Is structure really the way to go when it comes to raising children? Or is loose parenting better to let the child's mind be open? It is something like this that sends my mind wondering…How would the children of William Archibald's 1950 play The Innocents, based on Henry James's 1898 The Turn of The Screw and filmed by director Jack Clayton in 1961, differ in their actions if they had had solid, military-like structure?
Flora (Pamela Franklin) and Miles (Martin Stephens) are a wild bunch; free to run around the house without much regard to any rules. The governess, named Miss Giddens in The Innocents and played by Deborah Kerr in the movie, seems afraid to punish them because she feels that they are not loved enough, or that they do not understand the right and wrong way to act. Because of this, they seem to be "possessed" by the spirits of Miss Jessel (Clytie Jessop) and Peter Quint (Peter Wyngarde). It has been said "idle hands do the devil's work," and it seems that was what had possibly happened with Flora and Miles. Their idleness and wildness seemed to invite themselves into the trouble that struck them.
Bring in the idea of military school. On a boring night, the Disney Channel showed a movie starring Hilliary Duff called Cadet Kelly, directed 2003 by Larry Shaw. It is about a girl who goes from an open-thinking New York City high school to a military school in upstate New York. So, transpose Flora and Miles into the movie. They have gone from running wild around the large house and garden, with only two women that do not really have a lot of authority, to a restrictive, uniformed environment of George Washington Military Academy. Miles would become a gentleman who did as he was told. Close quarters with other boys his age would do him good to learn how to become a man. Also, structure and instructions for every little detail would teach him how to behave and improve his manners. Also, Flora, cute as she can be, would learn more than how to be a priss. It always helps for young ladies to know how to take care of themselves and not rely on men to fix a tire or carry packages. Also, it would toughen her up so she would not cry as much as she does when she gets "scared" if Miss Giddens or someone else reprimands her on her actions.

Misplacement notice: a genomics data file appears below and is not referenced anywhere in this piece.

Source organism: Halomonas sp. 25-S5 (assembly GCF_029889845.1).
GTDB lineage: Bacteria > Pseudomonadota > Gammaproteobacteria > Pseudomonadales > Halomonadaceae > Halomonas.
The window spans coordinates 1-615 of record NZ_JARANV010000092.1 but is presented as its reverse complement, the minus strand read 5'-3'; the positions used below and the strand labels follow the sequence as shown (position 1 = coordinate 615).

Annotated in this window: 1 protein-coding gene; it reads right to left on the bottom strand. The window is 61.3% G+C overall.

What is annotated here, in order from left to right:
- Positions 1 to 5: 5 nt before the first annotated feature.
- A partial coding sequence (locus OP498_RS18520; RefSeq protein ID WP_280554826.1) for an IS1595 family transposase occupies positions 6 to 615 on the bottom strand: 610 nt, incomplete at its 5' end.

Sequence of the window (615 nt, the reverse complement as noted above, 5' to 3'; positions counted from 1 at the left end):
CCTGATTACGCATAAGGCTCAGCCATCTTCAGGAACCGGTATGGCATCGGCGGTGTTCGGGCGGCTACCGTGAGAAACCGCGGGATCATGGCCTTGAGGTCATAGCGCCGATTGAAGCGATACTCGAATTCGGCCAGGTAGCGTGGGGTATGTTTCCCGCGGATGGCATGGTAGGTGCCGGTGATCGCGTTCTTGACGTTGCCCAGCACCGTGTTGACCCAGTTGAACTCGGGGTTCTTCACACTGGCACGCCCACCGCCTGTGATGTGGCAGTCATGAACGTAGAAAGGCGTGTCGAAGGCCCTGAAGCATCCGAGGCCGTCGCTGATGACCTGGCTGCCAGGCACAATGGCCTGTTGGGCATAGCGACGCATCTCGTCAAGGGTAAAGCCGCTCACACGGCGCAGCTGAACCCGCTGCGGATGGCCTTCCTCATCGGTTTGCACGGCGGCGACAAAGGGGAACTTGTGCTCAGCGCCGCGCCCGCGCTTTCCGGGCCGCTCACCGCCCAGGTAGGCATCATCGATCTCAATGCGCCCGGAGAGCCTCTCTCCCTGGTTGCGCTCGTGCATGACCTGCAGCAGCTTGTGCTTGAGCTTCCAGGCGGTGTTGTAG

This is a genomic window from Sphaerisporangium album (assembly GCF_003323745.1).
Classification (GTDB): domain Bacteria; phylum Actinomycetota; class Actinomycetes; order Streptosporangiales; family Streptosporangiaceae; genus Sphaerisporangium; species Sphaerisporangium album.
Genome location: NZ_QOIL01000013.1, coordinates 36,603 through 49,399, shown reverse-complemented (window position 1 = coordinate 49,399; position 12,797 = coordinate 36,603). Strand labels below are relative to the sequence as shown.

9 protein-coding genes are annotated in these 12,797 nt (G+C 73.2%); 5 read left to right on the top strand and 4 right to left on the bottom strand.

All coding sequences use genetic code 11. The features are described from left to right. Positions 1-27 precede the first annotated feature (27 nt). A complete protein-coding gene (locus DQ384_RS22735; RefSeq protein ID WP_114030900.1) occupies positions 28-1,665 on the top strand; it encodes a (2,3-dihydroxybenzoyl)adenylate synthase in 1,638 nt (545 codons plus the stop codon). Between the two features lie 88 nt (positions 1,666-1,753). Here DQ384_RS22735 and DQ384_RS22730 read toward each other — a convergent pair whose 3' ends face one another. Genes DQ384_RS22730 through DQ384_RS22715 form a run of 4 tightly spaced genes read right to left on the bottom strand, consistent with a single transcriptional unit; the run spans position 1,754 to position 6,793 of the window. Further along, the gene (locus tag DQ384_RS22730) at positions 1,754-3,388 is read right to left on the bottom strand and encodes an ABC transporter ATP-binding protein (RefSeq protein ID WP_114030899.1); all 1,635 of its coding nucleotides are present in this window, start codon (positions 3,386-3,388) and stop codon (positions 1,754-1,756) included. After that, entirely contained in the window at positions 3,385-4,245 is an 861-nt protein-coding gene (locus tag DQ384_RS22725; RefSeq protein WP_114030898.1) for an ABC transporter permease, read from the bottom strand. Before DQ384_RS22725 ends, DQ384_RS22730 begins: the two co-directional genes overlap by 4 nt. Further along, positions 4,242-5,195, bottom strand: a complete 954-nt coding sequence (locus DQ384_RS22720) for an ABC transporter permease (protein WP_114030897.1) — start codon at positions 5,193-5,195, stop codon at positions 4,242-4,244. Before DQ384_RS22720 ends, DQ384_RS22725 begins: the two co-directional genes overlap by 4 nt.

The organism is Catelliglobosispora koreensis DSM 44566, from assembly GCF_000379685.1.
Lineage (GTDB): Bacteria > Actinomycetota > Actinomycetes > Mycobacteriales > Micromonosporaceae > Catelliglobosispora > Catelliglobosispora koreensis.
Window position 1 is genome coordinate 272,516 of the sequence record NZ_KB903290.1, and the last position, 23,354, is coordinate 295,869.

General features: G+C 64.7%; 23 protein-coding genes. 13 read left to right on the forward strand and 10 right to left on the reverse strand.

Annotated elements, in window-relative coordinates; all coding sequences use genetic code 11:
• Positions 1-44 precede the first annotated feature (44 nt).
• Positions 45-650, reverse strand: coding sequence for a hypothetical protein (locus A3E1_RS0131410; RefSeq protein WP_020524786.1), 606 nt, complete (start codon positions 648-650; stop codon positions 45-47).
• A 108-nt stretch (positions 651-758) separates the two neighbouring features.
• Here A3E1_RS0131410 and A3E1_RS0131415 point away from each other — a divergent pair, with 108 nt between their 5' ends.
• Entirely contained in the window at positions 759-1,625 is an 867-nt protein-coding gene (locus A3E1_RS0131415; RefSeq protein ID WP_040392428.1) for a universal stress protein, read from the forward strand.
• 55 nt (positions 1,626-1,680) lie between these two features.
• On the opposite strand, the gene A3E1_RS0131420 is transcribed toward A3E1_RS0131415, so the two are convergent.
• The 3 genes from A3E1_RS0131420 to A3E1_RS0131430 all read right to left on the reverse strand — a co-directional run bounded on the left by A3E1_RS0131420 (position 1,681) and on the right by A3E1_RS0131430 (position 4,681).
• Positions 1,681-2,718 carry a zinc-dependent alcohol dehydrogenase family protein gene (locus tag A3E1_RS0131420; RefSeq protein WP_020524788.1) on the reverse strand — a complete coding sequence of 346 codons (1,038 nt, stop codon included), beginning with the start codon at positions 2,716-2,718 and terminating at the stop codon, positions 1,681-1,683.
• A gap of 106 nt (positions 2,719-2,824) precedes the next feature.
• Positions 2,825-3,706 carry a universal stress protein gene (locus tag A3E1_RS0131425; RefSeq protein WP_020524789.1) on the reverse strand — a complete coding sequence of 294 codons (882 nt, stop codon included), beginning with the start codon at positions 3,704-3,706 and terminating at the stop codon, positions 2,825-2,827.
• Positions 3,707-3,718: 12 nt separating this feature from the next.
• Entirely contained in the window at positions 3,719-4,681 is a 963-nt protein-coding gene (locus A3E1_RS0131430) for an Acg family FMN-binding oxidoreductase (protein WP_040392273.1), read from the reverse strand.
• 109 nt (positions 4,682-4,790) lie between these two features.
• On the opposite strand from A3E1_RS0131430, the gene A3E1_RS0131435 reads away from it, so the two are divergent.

Military school is not just yelling and screaming and Army attire. Lifelong lessons are learned to get the students through any issue. Although the children are not encouraged to open their minds and better their individuality, which some children need, such children as Miles and Flora would get what they have not had: structure and powerful people in their lives. If they really existed, the ghosts of the household would not follow them to such a restricted place. The children would not have the time or opportunity to be idle enough for the "devil" to lay his hands on them and to tell them to play scary games or for Miles to kiss Miss Giddens in such an erotic fashion.
Children need structure and someone to look up to constantly. Miles and Flora had neither. In a military-like atmosphere, they would have both and most likely come out better young adults, unhampered by ghosts or wimpy governesses.